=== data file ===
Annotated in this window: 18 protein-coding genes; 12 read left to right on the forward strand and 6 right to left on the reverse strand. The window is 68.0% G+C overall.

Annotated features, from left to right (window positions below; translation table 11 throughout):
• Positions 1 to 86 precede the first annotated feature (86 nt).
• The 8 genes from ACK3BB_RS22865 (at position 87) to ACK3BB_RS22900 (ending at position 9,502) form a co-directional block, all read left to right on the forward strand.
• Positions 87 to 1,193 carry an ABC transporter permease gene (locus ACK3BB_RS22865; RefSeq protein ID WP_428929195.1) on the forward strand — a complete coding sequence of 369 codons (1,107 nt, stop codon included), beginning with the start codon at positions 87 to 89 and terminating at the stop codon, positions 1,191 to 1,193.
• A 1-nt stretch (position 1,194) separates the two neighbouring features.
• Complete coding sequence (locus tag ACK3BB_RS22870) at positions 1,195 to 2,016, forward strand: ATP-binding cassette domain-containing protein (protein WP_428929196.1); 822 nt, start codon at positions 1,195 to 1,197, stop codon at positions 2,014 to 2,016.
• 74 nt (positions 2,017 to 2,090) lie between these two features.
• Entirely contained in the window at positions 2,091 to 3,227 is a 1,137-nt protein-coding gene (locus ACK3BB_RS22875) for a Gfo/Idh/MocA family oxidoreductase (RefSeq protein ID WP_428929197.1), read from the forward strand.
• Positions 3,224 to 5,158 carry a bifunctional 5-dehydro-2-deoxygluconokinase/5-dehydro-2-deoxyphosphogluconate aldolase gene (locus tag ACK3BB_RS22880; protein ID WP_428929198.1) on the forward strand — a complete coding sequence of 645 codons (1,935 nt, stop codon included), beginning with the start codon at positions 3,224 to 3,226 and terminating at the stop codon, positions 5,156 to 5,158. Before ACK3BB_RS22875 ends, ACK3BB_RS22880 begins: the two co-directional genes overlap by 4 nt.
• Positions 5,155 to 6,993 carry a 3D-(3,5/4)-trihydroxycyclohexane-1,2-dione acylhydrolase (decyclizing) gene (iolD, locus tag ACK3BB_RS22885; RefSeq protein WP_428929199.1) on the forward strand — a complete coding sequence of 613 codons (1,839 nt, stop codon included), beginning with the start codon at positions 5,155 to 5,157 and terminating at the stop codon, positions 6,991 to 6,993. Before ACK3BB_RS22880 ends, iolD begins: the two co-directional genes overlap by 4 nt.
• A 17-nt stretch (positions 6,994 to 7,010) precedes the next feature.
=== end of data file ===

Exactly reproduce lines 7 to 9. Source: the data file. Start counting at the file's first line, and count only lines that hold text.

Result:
• Complete coding sequence (locus tag ACK3BB_RS22870) at positions 1,195 to 2,016, forward strand: ATP-binding cassette domain-containing protein (protein WP_428929196.1); 822 nt, start codon at positions 1,195 to 1,197, stop codon at positions 2,014 to 2,016.
• 74 nt (positions 2,017 to 2,090) lie between these two features.
• Entirely contained in the window at positions 2,091 to 3,227 is a 1,137-nt protein-coding gene (locus ACK3BB_RS22875) for a Gfo/Idh/MocA family oxidoreductase (RefSeq protein ID WP_428929197.1), read from the forward strand.